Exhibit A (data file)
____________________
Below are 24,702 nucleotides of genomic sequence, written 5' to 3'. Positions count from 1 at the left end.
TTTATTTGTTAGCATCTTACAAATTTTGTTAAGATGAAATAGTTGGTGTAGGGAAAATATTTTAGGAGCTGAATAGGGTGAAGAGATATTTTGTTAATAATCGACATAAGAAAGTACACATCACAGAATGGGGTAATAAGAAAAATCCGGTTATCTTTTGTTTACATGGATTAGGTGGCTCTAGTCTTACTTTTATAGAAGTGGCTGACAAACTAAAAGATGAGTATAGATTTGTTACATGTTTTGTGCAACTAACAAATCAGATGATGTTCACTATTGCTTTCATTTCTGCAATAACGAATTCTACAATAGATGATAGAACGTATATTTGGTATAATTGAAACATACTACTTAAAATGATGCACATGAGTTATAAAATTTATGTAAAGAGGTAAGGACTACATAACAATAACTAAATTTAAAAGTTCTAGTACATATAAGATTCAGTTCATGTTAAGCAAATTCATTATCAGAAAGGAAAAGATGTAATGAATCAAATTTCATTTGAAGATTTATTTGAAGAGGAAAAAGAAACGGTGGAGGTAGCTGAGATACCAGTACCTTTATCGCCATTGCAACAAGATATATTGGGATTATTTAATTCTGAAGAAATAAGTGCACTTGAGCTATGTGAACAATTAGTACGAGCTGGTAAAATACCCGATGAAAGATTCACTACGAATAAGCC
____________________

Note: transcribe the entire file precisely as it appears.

Below are 24,702 nucleotides of genomic sequence, written 5' to 3'. Positions count from 1 at the left end.
TTTATTTGTTAGCATCTTACAAATTTTGTTAAGATGAAATAGTTGGTGTAGGGAAAATATTTTAGGAGCTGAATAGGGTGAAGAGATATTTTGTTAATAATCGACATAAGAAAGTACACATCACAGAATGGGGTAATAAGAAAAATCCGGTTATCTTTTGTTTACATGGATTAGGTGGCTCTAGTCTTACTTTTATAGAAGTGGCTGACAAACTAAAAGATGAGTATAGATTTGTTACATGTTTTGTGCAACTAACAAATCAGATGATGTTCACTATTGCTTTCATTTCTGCAATAACGAATTCTACAATAGATGATAGAACGTATATTTGGTATAATTGAAACATACTACTTAAAATGATGCACATGAGTTATAAAATTTATGTAAAGAGGTAAGGACTACATAACAATAACTAAATTTAAAAGTTCTAGTACATATAAGATTCAGTTCATGTTAAGCAAATTCATTATCAGAAAGGAAAAGATGTAATGAATCAAATTTCATTTGAAGATTTATTTGAAGAGGAAAAAGAAACGGTGGAGGTAGCTGAGATACCAGTACCTTTATCGCCATTGCAACAAGATATATTGGGATTATTTAATTCTGAAGAAATAAGTGCACTTGAGCTATGTGAACAATTAGTACGAGCTGGTAAAATACCCGATGAAAGATTCACTACGAATAAGCC